Sister vows to continue fight over Sean Rigg custody death

The sister of Sean Rigg has vowed to continue her fight for justice after a police misconduct panel dismissed allegations against five officers involved in his fatal detention.

Marcia Rigg-Samuel has fought an 11-year battle since her brother, a 40-year-old with schizophrenia, died after being restrained by Metropolitan Police officers.

But on Friday a disciplinary panel dismissed all allegations against police constables Andrew Birks, Richard Glasson, Matthew Forward, Mark Harratt and Sergeant Paul White.

The panel, led by Commander Julian Bennett, dismissed claims that any of the officers instigated a cover-up after Mr Rigg’s death, despite accepting they had at times given incorrect statements.

He ruled these were “not deliberate lies” and attributed them to the passage of time and false memories being created.

The chairman also ruled the officers did not restrain Mr Rigg inappropriately, did not fail to recognise he was suffering with mental health problems and did not fail to ensure he received adequate medical care when it became clear he was seriously ill.

Marcia Rigg Samuel
Marcia Rigg-Samuel (John Stillwell/PA)

Addressing journalists outside the hearing, Ms Rigg-Samuel clutched a copy of the inquest report that found the officers had used “unsuitable” force and that the way he was restrained “more than minimally” contributed to his death.

“Today’s decision and the fact that somebody can be restrained in the prone position for seven minutes has given the officers a licence to kill,” she said.

She added: “It may be the end of the legal proceedings but it’s not the end as far as me and my family are concerned. The truth will out.”

Her lawyer Daniel Machover said the panel’s conclusion that holding Mr Rigg in the prone position for seven minutes was not excessive is “chilling and dangerous”.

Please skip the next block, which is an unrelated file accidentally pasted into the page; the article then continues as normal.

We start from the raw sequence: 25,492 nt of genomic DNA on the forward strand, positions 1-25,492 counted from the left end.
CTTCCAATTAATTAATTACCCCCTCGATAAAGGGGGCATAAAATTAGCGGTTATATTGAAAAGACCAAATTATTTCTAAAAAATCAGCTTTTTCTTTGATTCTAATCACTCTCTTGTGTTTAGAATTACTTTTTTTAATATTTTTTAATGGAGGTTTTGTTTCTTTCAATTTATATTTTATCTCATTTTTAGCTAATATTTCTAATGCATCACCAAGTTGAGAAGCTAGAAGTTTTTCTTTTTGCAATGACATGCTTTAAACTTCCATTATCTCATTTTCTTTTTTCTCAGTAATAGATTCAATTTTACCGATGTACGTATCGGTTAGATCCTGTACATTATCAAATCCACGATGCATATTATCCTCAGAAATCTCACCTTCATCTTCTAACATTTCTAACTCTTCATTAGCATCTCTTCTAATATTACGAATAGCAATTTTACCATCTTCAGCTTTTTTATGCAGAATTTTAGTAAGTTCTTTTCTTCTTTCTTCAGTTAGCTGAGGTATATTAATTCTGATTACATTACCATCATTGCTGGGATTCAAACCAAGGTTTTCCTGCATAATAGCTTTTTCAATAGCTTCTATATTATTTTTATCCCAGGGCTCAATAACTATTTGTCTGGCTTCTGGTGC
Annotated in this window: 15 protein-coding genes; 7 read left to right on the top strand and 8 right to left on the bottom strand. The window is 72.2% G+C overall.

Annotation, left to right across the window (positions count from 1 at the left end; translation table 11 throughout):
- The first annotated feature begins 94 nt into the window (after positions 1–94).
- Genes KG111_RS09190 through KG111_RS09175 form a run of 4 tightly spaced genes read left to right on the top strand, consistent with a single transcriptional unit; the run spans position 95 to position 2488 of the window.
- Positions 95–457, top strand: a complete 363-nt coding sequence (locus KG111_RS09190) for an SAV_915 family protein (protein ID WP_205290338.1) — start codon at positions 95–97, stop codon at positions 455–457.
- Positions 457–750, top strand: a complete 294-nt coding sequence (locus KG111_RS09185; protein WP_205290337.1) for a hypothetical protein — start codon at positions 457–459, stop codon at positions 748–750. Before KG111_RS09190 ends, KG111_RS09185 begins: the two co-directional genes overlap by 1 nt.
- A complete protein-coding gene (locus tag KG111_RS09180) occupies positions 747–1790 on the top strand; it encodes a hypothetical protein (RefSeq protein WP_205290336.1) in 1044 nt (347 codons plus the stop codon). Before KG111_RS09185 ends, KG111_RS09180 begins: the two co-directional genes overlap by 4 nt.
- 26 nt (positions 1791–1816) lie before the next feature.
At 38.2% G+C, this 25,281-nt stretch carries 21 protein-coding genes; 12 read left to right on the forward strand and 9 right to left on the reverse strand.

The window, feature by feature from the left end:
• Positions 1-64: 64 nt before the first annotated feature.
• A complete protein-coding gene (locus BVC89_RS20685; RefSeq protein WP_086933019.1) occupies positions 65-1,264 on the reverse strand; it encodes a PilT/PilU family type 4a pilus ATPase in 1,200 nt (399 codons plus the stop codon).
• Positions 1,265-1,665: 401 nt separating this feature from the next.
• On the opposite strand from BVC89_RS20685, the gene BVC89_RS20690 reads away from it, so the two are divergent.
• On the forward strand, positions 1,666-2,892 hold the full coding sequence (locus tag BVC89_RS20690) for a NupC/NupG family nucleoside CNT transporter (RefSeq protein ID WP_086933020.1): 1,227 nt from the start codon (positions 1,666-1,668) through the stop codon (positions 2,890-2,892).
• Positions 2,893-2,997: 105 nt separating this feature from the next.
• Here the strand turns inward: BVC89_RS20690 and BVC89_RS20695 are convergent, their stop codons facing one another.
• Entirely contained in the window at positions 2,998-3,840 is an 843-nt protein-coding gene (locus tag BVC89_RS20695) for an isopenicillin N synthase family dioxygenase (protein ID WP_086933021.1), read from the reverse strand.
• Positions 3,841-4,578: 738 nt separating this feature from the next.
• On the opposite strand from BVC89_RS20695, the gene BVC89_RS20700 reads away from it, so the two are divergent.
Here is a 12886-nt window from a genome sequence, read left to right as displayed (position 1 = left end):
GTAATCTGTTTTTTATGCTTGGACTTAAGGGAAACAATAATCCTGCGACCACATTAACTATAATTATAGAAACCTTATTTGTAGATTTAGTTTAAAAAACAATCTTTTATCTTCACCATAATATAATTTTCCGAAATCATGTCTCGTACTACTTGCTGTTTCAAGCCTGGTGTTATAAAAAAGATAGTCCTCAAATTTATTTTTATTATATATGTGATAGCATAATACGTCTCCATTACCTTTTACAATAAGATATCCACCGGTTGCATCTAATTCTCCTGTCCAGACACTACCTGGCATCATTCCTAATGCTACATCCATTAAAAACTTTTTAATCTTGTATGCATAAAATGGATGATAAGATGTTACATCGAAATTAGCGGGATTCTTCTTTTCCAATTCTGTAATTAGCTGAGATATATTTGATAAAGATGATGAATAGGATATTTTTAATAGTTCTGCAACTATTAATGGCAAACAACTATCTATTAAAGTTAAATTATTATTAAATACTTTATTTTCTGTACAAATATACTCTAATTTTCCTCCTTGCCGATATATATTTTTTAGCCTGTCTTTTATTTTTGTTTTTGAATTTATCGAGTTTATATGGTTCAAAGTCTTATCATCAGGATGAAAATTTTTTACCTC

But Scotland Yard’s head of professionalism Assistant Commissioner Helen Ball thanked the officers, noting they had “been the subject of significant and protracted scrutiny” after being sent “into the most challenging of situations”.

And the Metropolitan Police Federation said the result means “our colleagues can finally get on with their careers and lives having been investigated for this incident for the past 11 years”.

A statement criticised the former police watchdog, the Independent Police Complaints Commission, for causing the excessive delay.

The investigations have taken so long that Mr Birks is now an ordained priest, although he is still paid a police salary because he was denied permission to resign while proceedings were ongoing.

The Police Federation, which represents officers from the rank of constable to chief inspector, has called for a year time limit for disciplinary proceedings in the wake of a number of cases that have taken several years to conclude.

Mr Rigg, a physically fit musician, died at Brixton police station in August 2008, and it was four years before the full inquest into his death took place.

It was another four years before prosecutors finally confirmed that no criminal charges would be brought over his death, bar one count of perjury against Mr White, who was later cleared.

Current police watchdog the Independent Office for Police Conduct (IOPC) has come under fire for delays in the case, and been accused of a failure with its initial investigation to get to grips with basic issues.

Charity Inquest claimed the “flimsy” inquiry had failed to secure comprehensive first accounts from the officers for six months or test their evidence against photographs and CCTV.

After the probe was reopened, watchdog investigators took a different approach, carrying out dawn raids and seizing Mr Harratt’s personal phone as they looked into claims of dishonesty.

The disciplinary case, brought by the Metropolitan Police and the IOPC, began to crumble in mid-February when a number of the charges were thrown out.

Gross misconduct charges over claims that Mr Harratt, Mr Glasson and Mr Forward lied about Mr Rigg “spinning” himself around in the back of the police van collapsed after the panel found that the evidence against the officers was “extremely tenuous”.

Another witness, Inspector Andrew Dunn, refused to give any verbal evidence to the panel, in protest at the length of time it had taken to bring proceedings.

Mr Bennett criticised him for deciding “not to co-operate” with the proceedings “from the outset”.

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